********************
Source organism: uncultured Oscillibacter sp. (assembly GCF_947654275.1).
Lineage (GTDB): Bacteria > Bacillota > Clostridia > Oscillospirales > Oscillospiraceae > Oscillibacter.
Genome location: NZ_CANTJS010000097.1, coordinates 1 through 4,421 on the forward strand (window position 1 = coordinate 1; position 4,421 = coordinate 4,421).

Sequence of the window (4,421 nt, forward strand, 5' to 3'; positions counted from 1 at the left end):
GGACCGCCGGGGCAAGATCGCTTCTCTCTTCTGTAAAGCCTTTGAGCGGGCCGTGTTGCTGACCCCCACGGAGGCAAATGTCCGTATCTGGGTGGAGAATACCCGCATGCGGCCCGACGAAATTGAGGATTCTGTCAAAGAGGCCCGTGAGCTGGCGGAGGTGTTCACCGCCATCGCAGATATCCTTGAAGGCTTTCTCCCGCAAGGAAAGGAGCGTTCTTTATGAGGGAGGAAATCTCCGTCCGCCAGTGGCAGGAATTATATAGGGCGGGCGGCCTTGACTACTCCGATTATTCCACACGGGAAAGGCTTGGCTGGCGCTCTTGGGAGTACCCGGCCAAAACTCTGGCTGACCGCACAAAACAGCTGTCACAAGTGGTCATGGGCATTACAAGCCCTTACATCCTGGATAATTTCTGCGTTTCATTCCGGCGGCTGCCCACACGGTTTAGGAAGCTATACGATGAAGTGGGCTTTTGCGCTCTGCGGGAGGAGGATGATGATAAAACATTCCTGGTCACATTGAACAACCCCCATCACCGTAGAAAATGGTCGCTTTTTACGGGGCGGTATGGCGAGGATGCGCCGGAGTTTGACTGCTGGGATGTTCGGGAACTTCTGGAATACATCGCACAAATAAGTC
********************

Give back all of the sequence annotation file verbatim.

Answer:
Source organism: uncultured Oscillibacter sp. (assembly GCF_947654275.1).
Lineage (GTDB): Bacteria > Bacillota > Clostridia > Oscillospirales > Oscillospiraceae > Oscillibacter.
Genome location: NZ_CANTJS010000097.1, coordinates 1 through 4,421 on the forward strand (window position 1 = coordinate 1; position 4,421 = coordinate 4,421).

Sequence of the window (4,421 nt, forward strand, 5' to 3'; positions counted from 1 at the left end):
GGACCGCCGGGGCAAGATCGCTTCTCTCTTCTGTAAAGCCTTTGAGCGGGCCGTGTTGCTGACCCCCACGGAGGCAAATGTCCGTATCTGGGTGGAGAATACCCGCATGCGGCCCGACGAAATTGAGGATTCTGTCAAAGAGGCCCGTGAGCTGGCGGAGGTGTTCACCGCCATCGCAGATATCCTTGAAGGCTTTCTCCCGCAAGGAAAGGAGCGTTCTTTATGAGGGAGGAAATCTCCGTCCGCCAGTGGCAGGAATTATATAGGGCGGGCGGCCTTGACTACTCCGATTATTCCACACGGGAAAGGCTTGGCTGGCGCTCTTGGGAGTACCCGGCCAAAACTCTGGCTGACCGCACAAAACAGCTGTCACAAGTGGTCATGGGCATTACAAGCCCTTACATCCTGGATAATTTCTGCGTTTCATTCCGGCGGCTGCCCACACGGTTTAGGAAGCTATACGATGAAGTGGGCTTTTGCGCTCTGCGGGAGGAGGATGATGATAAAACATTCCTGGTCACATTGAACAACCCCCATCACCGTAGAAAATGGTCGCTTTTTACGGGGCGGTATGGCGAGGATGCGCCGGAGTTTGACTGCTGGGATGTTCGGGAACTTCTGGAATACATCGCACAAATAAGTC